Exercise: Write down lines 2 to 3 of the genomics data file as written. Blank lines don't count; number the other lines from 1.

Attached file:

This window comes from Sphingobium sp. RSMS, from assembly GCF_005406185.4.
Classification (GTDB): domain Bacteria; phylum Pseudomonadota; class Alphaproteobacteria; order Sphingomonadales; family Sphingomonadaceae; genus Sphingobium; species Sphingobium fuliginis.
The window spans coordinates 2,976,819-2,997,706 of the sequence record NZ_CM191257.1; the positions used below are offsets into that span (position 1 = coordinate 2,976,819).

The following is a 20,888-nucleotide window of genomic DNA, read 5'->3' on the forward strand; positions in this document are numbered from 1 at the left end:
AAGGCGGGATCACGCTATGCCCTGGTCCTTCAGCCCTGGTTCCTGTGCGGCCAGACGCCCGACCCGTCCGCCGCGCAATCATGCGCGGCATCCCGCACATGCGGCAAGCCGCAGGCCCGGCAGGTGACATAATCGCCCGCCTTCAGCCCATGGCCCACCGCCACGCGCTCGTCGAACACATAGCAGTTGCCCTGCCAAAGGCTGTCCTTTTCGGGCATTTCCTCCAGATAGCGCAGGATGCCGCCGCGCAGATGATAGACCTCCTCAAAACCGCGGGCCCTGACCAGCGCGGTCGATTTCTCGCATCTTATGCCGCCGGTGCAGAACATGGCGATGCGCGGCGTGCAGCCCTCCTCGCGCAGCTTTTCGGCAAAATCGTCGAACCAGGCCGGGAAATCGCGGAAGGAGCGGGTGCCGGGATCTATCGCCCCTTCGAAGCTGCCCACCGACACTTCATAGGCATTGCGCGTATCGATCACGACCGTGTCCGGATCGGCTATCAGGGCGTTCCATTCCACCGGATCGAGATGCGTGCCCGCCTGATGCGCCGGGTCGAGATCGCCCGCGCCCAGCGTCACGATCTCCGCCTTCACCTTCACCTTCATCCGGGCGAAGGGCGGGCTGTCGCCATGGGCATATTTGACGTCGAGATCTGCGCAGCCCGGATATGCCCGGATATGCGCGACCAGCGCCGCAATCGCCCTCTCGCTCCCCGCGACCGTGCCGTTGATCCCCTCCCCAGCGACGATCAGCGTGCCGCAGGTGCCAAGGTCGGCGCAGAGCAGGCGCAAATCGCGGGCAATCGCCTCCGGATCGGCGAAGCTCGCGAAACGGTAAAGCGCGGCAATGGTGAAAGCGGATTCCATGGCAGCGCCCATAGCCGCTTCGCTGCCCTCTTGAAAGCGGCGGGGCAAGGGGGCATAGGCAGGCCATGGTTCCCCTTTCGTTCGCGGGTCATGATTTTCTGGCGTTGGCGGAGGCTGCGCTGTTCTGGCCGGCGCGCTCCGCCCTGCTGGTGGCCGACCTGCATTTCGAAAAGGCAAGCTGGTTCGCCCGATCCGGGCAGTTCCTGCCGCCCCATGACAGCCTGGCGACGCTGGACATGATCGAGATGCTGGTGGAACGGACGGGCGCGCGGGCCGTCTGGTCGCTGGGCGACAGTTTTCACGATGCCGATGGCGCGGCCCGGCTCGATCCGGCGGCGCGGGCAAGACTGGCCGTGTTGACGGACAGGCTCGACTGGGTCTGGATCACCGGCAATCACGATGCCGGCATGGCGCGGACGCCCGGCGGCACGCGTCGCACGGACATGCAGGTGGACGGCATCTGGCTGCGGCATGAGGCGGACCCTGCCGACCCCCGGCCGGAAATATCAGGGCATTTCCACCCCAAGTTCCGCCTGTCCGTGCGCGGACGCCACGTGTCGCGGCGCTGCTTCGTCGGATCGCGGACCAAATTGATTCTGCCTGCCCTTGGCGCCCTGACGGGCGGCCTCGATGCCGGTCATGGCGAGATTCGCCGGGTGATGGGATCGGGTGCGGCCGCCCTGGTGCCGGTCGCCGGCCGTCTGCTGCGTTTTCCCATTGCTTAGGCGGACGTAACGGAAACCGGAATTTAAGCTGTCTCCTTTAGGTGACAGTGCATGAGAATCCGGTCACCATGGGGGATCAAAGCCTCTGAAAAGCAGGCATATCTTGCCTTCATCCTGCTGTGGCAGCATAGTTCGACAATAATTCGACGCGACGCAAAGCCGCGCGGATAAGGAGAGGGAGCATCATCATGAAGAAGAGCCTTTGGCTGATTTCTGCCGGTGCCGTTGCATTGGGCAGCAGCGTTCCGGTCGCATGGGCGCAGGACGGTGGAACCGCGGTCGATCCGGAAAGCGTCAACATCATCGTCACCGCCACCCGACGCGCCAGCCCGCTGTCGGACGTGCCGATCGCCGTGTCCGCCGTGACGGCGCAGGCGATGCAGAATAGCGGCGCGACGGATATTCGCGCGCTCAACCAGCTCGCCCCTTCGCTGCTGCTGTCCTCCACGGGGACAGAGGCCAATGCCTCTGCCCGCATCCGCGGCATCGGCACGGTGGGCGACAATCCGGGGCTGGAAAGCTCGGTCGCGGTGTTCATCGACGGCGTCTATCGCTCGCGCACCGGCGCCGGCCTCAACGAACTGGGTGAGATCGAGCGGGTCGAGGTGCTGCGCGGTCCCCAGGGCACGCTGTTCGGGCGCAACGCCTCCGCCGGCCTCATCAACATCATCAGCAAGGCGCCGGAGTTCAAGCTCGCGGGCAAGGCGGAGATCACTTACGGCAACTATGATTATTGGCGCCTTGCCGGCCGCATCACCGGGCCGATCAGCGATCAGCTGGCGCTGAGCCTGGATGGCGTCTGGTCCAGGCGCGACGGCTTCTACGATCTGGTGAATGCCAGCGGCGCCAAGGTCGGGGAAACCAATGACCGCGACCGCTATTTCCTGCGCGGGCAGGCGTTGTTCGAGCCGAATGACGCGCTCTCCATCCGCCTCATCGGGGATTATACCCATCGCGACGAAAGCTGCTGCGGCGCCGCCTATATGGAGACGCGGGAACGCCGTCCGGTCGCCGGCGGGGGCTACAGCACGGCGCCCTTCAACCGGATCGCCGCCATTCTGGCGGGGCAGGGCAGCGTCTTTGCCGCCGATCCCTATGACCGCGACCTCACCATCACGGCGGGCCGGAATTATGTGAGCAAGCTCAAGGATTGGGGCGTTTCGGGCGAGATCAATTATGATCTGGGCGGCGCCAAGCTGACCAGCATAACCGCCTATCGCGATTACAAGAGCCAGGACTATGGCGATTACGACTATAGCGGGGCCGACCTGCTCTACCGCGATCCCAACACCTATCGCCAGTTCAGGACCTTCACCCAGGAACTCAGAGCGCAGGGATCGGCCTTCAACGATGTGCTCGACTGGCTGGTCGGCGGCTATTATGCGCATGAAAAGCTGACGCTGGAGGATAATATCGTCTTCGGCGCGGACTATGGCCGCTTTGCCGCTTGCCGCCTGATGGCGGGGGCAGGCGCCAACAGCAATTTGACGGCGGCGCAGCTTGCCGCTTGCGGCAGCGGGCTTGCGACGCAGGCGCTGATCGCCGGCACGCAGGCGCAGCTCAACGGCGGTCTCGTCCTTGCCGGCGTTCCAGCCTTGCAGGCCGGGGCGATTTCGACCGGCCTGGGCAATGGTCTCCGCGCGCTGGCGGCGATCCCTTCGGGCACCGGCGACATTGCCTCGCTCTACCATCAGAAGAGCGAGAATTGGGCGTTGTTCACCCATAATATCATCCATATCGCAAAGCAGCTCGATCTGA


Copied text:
Classification (GTDB): domain Bacteria; phylum Pseudomonadota; class Alphaproteobacteria; order Sphingomonadales; family Sphingomonadaceae; genus Sphingobium; species Sphingobium fuliginis.
The window spans coordinates 2,976,819-2,997,706 of the sequence record NZ_CM191257.1; the positions used below are offsets into that span (position 1 = coordinate 2,976,819).